When a creditor's debt to the insolvent is not yet payable while the insolvent's debt to the creditor is payable, the authorities are in practically complete harmony in allowing the set-off of these debts. But where the creditor's debt to the insolvent is due and the insolvent's debt to him is not due, the authorities are divided, the weight of authority being in favor of allowing the set-off.

In the first of these classes, the set-off is sometimes allowed upon the theory that the insolvent is entitled to waive the time of payment, since it was for his benefit. Both debts thus becoming present debts, equity allows the set-off. Lindsay v. Jackson, 2 Paige (N.Y.) 581, 585; Scott v. Armstrong, 146 U.S. 499, 13 Sup. Ct. 148.

The receiver of his own volition had no power to change the contract any more than a party to it could. A breach of contract seems an indefensible basis for the interposition of equity. Analyze this theory of waiver, as we will, we find no equity hidden within.

The more common foundation for according the set-off is the fact of insolvency. That has changed the situation. Upon the adjudication of insolvency, the debt to the insolvent must be paid in full; if the debt in his favor may not be set-off against the debt owed by him, it would result in this debt merely receiving its pro rata share of the insolvent's estate. If the debt not yet due bears interest, equity may make proper allowance. Schuler v. Israel, 120 U.S. 506, 7 Sup. Ct. 648. If no rights of third parties are affected and no superior equity arises out of the contract of the parties under the particular circumstances of the transaction, the fact that both debts are subsisting debts and only by allowing their set-off can they be treated upon an even basis and the owner of the debt not yet due escape an unjust loss, creates the equity upon which the allowance of the set-off rests.

We held in the early case of Pond v. Smith, 4 Conn. 297, 302, that the insolvency of one of the parties was a sufficient ground in equity to set off demands which in law were incapable of being set off.

This is not a change of the contract of the parties, as some think, but the making of the contract conform to this equitable rule of law, in the knowledge of which, either actual or constructive, the contract must be assumed to have been made. The equitable situation is not changed as we view it, when the debt to the insolvent is due but that from him is not due. If the conditions were changed and the creditor to whom he was indebted was the insolvent, he could avail himself of the set-off. As the insolvent he could demand full payment of his debt, while his creditor must take his pro rata share of the insolvent's estate. Both of the debts were subsisting debts; in the first class of cases to which we referred we considered that it would be inequitable to exalt the debt of the insolvent and destroy that of his creditor.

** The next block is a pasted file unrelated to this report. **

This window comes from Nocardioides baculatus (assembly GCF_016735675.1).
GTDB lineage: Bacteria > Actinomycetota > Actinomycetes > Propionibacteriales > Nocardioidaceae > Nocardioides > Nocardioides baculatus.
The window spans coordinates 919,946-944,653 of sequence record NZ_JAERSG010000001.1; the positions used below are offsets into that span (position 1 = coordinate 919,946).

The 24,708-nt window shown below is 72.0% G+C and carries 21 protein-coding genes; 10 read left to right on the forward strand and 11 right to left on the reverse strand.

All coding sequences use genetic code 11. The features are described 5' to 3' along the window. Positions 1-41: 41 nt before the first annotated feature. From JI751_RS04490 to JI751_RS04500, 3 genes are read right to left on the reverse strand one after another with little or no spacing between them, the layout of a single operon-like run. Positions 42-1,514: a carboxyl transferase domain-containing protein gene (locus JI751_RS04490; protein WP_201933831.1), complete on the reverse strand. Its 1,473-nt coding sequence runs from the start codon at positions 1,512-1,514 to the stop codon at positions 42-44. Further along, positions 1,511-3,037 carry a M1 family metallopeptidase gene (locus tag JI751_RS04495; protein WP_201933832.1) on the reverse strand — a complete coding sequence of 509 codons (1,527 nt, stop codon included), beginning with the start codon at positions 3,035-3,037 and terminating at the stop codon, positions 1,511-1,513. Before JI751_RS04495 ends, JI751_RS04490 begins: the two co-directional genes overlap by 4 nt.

Unless there be the fact of insolvency or an equivalent equity, the debt which has not matured cannot be set off against the debt which has. The allowance of the set-off does not violate the contract by anticipating the time of payment by act of one of the parties. The rule of equity decrees it and the contract was made subject to this rule.

It is sometimes said the allowance of the set-off does an injustice to the creditors of the insolvent who are entitled to an equal share of all of his estate, which gives them an equity superior to the equity of the creditor to his set-off. Fera v. Wickham, 135 N.Y. 223, 31 N.E. 1028, is perhaps the leading case in advocacy of this doctrine. The answer is not hard to find. The equity of the general creditor is in the balance remaining after the set-off. It does not begin until the set-off has taken place. The equity of the creditor of the insolvent is not only superior in time but superior in merit to that of the general creditors.